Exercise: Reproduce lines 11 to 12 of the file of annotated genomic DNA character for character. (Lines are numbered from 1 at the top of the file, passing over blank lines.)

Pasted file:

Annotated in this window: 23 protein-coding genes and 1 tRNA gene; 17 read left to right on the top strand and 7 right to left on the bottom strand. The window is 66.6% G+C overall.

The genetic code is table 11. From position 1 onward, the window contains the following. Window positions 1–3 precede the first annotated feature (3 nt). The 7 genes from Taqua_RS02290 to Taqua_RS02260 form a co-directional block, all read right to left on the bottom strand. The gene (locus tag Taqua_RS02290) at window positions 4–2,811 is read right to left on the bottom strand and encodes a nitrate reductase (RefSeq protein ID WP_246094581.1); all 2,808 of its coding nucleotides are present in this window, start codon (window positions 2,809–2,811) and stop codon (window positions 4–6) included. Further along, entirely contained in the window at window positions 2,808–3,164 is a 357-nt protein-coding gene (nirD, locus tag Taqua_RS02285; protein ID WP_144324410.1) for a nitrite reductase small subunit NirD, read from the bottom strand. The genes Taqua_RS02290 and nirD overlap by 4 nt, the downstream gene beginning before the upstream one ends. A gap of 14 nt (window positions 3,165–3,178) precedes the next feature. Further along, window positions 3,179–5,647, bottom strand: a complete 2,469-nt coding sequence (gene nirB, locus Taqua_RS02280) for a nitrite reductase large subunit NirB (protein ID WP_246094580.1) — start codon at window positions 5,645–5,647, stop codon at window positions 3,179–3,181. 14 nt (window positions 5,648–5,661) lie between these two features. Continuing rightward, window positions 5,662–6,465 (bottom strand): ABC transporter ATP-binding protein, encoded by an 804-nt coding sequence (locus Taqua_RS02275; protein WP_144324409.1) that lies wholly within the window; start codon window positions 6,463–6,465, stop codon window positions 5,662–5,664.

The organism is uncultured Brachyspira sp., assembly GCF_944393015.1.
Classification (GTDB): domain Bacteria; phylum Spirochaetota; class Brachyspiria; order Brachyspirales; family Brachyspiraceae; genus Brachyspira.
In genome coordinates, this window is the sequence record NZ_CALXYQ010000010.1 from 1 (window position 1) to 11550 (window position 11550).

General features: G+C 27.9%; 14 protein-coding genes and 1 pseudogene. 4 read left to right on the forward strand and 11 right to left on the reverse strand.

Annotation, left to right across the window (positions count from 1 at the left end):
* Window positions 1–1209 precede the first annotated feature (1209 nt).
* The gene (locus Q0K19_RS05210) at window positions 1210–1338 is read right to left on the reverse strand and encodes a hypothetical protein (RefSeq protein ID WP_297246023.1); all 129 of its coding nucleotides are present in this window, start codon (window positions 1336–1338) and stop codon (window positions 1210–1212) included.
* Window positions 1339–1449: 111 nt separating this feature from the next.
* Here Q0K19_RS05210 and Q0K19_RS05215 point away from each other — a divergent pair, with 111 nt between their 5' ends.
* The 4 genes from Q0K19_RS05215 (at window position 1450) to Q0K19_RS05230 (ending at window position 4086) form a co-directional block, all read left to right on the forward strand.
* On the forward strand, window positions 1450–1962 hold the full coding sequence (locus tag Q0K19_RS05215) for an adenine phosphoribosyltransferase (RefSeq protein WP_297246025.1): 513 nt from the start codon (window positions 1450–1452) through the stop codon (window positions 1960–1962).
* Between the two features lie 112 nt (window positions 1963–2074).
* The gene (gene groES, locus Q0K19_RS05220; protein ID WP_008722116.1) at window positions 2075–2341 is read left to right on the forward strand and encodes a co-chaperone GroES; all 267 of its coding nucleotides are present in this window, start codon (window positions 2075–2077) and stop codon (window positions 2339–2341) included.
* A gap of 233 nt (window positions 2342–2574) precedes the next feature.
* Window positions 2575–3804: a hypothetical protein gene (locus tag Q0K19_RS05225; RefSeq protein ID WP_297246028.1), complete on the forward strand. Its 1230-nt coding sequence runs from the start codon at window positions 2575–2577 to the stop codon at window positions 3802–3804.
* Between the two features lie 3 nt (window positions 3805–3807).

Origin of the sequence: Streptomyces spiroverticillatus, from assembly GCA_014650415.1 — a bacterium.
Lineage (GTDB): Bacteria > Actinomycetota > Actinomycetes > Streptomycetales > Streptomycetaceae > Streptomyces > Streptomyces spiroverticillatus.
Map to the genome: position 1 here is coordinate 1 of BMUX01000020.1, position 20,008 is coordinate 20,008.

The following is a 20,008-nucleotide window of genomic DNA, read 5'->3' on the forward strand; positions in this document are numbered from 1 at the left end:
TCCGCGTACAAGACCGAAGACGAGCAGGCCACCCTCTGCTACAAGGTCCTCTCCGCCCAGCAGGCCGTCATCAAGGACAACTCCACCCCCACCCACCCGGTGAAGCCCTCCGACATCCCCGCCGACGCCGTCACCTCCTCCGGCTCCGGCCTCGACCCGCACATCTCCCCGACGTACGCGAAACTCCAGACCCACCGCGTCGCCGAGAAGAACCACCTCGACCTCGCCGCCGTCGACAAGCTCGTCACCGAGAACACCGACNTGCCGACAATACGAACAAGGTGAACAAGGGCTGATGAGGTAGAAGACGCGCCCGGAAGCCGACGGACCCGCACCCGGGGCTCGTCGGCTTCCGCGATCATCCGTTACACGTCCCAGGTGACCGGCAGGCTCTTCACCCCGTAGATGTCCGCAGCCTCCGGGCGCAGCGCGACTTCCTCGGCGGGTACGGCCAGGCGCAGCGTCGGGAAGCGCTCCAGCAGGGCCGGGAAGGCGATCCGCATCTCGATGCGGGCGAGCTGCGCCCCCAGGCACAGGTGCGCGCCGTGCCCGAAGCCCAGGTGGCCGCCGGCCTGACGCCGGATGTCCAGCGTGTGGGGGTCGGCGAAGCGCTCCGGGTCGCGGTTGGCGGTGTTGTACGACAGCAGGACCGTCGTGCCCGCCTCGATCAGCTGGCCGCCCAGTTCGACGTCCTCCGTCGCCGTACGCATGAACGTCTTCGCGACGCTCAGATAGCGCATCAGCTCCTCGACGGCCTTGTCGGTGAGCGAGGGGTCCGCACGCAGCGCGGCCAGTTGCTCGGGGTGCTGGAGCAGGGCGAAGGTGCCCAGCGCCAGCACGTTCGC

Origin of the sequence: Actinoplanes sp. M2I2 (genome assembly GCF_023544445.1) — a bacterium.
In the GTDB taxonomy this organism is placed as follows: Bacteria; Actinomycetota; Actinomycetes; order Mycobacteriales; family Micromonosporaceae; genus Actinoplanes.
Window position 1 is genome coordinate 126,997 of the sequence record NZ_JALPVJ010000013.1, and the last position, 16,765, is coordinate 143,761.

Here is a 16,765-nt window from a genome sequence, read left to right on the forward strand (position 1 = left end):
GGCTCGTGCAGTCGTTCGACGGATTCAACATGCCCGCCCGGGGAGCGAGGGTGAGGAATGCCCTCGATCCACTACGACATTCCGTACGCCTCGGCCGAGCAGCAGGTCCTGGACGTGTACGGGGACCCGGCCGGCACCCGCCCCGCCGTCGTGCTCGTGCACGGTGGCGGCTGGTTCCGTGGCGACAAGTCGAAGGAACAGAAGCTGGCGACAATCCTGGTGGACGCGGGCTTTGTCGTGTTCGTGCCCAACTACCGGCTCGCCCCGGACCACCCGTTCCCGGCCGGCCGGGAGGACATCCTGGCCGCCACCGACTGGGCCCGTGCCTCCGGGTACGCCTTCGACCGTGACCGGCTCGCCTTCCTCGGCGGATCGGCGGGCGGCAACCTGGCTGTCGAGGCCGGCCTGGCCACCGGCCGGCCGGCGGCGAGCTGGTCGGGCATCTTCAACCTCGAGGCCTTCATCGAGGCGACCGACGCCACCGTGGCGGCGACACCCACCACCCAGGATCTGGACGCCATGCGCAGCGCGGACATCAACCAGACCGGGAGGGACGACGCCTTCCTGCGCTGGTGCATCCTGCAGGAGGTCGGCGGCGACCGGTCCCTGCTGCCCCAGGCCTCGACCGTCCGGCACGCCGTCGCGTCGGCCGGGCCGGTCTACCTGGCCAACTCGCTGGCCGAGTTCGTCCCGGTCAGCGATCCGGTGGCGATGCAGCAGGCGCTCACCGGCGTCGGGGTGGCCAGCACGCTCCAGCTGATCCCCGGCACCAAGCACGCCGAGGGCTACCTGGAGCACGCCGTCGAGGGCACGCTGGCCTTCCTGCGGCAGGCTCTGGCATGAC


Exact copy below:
* Here Q0K19_RS05210 and Q0K19_RS05215 point away from each other — a divergent pair, with 111 nt between their 5' ends.
* The 4 genes from Q0K19_RS05215 (at window position 1450) to Q0K19_RS05230 (ending at window position 4086) form a co-directional block, all read left to right on the forward strand.